In the creation story in Genesis God curses Adam: “Cursed is the ground because of you; in toil you shall eat of it all the days of your life; thorns and thistles it shall bring forth for you; and you shall eat the plants of the field. By the sweat of your face you shall eat bread until you return to the ground, for out of it you were taken; you are dust, and to dust you shall return.” (Genesis 3: 17-19). Now Third Isaiah tells us of God’s blessing: “They shall build houses and inhabit them; they shall plant vineyards and eat their fruit. They shall not build and another inhabit; they shall not plant and another eat; for like the days of a tree shall the days of my people be, and my chosen shall long enjoy the work of their hands.”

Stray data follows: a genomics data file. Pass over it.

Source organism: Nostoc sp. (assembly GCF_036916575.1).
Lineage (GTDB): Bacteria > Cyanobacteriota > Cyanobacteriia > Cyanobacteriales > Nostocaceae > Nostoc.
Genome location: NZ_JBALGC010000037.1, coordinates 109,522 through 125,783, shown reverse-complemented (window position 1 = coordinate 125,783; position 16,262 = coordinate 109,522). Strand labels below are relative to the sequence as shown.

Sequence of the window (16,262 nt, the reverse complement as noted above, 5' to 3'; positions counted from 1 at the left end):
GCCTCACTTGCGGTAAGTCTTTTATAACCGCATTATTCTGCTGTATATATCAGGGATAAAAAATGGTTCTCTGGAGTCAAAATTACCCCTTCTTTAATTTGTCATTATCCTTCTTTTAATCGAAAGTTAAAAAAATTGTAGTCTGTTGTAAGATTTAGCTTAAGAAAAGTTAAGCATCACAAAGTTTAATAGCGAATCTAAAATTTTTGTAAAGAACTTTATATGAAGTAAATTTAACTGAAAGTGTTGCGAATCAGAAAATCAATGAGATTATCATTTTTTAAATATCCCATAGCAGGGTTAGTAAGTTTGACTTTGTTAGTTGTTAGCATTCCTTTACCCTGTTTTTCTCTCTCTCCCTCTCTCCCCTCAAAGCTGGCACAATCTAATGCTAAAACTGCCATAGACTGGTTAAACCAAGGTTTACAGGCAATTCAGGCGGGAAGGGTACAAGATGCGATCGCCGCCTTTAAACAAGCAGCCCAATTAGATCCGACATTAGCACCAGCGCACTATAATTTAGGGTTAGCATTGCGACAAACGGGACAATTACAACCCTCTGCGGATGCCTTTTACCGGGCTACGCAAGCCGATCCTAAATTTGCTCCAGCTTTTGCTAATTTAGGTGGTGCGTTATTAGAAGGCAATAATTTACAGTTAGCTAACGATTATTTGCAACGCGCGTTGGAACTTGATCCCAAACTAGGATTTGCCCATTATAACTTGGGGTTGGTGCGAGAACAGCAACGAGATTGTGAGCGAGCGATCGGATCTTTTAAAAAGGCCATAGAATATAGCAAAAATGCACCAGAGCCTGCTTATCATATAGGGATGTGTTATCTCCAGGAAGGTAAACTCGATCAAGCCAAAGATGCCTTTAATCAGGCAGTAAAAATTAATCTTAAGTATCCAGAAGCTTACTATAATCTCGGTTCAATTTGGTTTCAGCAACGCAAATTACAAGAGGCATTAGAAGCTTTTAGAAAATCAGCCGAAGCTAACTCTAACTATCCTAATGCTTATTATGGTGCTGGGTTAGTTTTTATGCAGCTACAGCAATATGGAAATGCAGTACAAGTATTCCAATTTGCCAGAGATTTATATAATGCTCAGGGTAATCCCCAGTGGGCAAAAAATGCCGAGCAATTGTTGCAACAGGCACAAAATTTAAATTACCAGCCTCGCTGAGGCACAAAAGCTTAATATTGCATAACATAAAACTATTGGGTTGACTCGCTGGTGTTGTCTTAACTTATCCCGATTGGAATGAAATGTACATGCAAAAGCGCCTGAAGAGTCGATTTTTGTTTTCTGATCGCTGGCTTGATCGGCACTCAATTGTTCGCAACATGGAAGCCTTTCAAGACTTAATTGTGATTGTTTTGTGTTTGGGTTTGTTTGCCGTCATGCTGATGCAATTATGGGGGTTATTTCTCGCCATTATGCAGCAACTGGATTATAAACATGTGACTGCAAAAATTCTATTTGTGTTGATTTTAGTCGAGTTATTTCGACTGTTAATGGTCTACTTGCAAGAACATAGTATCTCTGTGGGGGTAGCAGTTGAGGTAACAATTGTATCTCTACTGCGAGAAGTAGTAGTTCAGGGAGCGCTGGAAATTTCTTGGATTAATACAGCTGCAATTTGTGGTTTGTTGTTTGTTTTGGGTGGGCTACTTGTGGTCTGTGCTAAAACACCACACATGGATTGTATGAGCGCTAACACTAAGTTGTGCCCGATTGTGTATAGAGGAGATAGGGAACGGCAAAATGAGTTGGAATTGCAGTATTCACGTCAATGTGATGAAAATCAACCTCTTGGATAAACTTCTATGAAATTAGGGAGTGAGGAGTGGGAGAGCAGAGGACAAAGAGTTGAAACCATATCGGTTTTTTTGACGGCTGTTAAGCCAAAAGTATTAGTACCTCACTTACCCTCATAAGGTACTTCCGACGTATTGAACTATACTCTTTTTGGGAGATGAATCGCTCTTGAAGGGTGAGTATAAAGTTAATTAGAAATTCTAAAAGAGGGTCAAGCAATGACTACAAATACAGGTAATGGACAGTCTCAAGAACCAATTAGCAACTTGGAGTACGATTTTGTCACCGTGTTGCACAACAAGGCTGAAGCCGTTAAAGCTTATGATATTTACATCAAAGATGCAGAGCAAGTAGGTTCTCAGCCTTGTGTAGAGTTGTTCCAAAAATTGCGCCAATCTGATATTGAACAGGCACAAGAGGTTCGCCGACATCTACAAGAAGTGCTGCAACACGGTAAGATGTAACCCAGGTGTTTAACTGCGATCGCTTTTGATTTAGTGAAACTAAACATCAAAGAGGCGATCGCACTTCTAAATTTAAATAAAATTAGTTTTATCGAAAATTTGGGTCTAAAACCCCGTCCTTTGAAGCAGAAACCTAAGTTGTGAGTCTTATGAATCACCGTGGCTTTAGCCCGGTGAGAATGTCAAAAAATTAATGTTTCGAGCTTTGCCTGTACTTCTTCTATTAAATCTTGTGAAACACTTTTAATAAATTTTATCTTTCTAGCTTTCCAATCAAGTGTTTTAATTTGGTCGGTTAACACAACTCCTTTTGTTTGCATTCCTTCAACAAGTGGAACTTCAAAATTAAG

The creation story tells us that God said to Eve: “I will greatly increase your pangs in childbearing; in pain you shall bring forth children.” (Genesis 3: 16) Third Isaiah writes: “They shall not labour in vain, or bear children for calamity; for they shall be offspring blessed by the Lord— and their descendants as well.” The only curse that is not going to be overcome, says Third Isaiah, is the curse on the serpent. In Genesis, “The Lord God said to the serpent, ‘Because you have done this, cursed are you among all animals and among all wild creatures; upon your belly you shall go, and dust you shall eat all the days of your life.’”( Genesis 3:14) Third Isaiah agrees: “The wolf and the lamb shall feed together, the lion shall eat straw like the ox; but the serpent – its food shall be dust!” But with the exception of the poor serpent, still condemned to eat dust, everything that went wrong at creation will be restored when God creates the new heavens and the new earth for which all creation longs.